Watch out, the world’s behind you

It’s the strangest thing. I was going to write about separating the essential from the inessential. And disconnecting. Then I read something which made me rethink and shape my ideas with more honesty and clarity.

What I have been doing:

Separating the essential from the inessential.

Since the beginning of this year, I have turned (mostly) vegetarian, developed an easy¬†camaraderie with people at work, stepped out of my comfort zone, and entertained the possibility that I’m alright.

What I have realized: I turn older, I run out of patience. I have no patience with people who are inconsistent, and who take more than they will ever give. I really love few people, and I love them fiercely. My time is limited, but I will give it without reservation to them. The rest I have no time for. I am not one for social niceties. I thought I was, but I’m not, and I’m strangely happy with this decision. I will not waste my time with people I don’t really want to any longer. It¬†is my time after all.

I am a possessive little brat. Who tries very hard to be pretend to be a grownup. I’m not really sure what to do about this, but I do know that I need reciprocity when it comes to being essential. To be really free is to remove oneself from the need for anything, or anyone save the few biological requirements. You are then the sole master of your heart, your moods, your life. I do not want this freedom. Another kind of freedom lies in trusting someone else with the capacity to hurt you. In making someone an essential when they do not¬†have to be. This is the one I instinctively choose, and prefer for myself, after having given it some thought.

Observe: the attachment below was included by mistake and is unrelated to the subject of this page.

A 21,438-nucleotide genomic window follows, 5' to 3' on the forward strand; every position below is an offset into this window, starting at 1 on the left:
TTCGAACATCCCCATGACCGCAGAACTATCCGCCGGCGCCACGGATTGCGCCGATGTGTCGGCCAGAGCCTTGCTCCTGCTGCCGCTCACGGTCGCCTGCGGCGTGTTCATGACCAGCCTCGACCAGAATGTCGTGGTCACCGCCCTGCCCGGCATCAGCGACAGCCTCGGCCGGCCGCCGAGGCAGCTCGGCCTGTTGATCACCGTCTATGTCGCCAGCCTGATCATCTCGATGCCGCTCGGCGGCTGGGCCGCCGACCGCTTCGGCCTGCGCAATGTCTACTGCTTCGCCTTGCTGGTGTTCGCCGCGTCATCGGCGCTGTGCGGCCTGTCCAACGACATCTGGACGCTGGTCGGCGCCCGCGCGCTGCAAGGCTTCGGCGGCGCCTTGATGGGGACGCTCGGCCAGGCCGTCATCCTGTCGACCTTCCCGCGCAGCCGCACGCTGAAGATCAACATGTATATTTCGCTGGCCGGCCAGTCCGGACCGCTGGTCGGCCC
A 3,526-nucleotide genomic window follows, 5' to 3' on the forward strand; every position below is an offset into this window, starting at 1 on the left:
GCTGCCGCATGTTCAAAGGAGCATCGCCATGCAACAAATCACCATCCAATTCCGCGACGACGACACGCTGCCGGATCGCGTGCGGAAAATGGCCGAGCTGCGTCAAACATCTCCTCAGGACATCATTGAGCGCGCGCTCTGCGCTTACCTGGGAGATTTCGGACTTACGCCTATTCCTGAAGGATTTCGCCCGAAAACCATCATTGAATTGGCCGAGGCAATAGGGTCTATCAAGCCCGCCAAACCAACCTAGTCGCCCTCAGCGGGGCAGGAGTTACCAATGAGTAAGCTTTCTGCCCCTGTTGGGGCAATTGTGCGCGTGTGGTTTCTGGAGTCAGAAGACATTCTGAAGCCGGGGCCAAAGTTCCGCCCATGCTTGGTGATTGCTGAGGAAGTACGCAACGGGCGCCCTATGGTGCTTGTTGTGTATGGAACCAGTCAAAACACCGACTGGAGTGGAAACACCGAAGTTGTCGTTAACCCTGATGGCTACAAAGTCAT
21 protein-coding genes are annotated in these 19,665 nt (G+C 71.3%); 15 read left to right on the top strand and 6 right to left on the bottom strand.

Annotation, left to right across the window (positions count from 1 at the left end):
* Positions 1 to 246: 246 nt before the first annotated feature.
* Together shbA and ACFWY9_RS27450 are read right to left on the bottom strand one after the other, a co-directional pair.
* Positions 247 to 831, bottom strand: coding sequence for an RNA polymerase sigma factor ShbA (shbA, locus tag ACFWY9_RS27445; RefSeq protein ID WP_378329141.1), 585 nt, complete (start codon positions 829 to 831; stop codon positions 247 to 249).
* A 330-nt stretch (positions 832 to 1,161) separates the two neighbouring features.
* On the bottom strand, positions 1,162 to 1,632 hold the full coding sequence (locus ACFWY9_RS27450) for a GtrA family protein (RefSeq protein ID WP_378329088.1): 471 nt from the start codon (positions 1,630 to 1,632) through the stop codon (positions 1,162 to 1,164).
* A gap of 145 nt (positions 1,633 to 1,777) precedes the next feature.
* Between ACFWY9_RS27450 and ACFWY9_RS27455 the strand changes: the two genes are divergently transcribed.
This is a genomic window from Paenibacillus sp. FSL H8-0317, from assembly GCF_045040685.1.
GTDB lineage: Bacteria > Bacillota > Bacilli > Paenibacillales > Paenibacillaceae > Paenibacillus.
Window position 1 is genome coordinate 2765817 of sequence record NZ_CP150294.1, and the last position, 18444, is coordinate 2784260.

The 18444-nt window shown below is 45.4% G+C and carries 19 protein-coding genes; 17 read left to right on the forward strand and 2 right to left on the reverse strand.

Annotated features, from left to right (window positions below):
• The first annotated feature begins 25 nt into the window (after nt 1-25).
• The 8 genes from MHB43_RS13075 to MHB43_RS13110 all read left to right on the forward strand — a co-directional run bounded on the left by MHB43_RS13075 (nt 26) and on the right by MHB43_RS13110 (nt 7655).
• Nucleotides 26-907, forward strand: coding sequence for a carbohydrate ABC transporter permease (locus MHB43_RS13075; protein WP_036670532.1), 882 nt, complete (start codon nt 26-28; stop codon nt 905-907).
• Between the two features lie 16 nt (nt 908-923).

Which brings me to:¬†Sometimes taking a step back is necessary. A slight shift of the frame brings back the perspective that was hard-won and then discarded- slowly, and then all at once. ¬†I have realized that you do not really¬†need anyone. Not really, you don’t. Allowing yourself to is terrifying, but it also brings with itself the second kind of freedom, that can make life immeasurably richer if you let it.

I have realized that I do not want to be a doctor. And that I want to teach and get my hands dirty with the children. That I am not a cynic, and I never want to be. That it s important to differentiate between what you really want and what you think you should want.

I have realized that I have a choice now between viewing my life as a straight trajectory of what I could do, and what would suit my career best, or letting it become slightly unpredictable and geared towards experiences I would like to have. Not having a straight career path is borderline terrifying, and such a choice would be something that I would admire in someone else. Using myself as an experiment, is both something I long to do, and something I’m incredibly nervous about.

I’m a clingy monkey, lazy and irresponsible. I want to be the opposite.

The old motto of the lab I’m at used to be “Do something”. I think I shall try very hard to adopt it as my own. Do something.